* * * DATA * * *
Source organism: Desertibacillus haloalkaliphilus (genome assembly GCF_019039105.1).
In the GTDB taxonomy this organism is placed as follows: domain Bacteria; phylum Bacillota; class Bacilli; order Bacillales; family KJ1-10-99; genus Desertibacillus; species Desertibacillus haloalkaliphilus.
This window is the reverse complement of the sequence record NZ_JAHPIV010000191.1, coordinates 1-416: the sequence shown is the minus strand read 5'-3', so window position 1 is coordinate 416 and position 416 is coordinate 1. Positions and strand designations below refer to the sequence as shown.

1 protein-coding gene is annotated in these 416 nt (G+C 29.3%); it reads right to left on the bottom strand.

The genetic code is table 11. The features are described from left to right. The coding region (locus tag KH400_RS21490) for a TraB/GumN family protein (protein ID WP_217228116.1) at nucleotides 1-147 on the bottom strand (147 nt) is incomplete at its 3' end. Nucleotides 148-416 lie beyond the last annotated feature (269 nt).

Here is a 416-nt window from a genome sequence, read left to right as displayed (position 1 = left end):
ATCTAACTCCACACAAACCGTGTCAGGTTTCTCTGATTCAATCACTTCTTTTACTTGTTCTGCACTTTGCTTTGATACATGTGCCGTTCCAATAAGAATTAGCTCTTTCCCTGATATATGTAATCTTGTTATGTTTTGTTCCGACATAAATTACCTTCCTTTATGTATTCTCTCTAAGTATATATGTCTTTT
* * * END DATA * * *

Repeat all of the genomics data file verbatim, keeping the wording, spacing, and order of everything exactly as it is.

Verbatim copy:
Source organism: Desertibacillus haloalkaliphilus (genome assembly GCF_019039105.1).
In the GTDB taxonomy this organism is placed as follows: domain Bacteria; phylum Bacillota; class Bacilli; order Bacillales; family KJ1-10-99; genus Desertibacillus; species Desertibacillus haloalkaliphilus.
This window is the reverse complement of the sequence record NZ_JAHPIV010000191.1, coordinates 1-416: the sequence shown is the minus strand read 5'-3', so window position 1 is coordinate 416 and position 416 is coordinate 1. Positions and strand designations below refer to the sequence as shown.

1 protein-coding gene is annotated in these 416 nt (G+C 29.3%); it reads right to left on the bottom strand.

The genetic code is table 11. The features are described from left to right. The coding region (locus tag KH400_RS21490) for a TraB/GumN family protein (protein ID WP_217228116.1) at nucleotides 1-147 on the bottom strand (147 nt) is incomplete at its 3' end. Nucleotides 148-416 lie beyond the last annotated feature (269 nt).

Here is a 416-nt window from a genome sequence, read left to right as displayed (position 1 = left end):
ATCTAACTCCACACAAACCGTGTCAGGTTTCTCTGATTCAATCACTTCTTTTACTTGTTCTGCACTTTGCTTTGATACATGTGCCGTTCCAATAAGAATTAGCTCTTTCCCTGATATATGTAATCTTGTTATGTTTTGTTCCGACATAAATTACCTTCCTTTATGTATTCTCTCTAAGTATATATGTCTTTT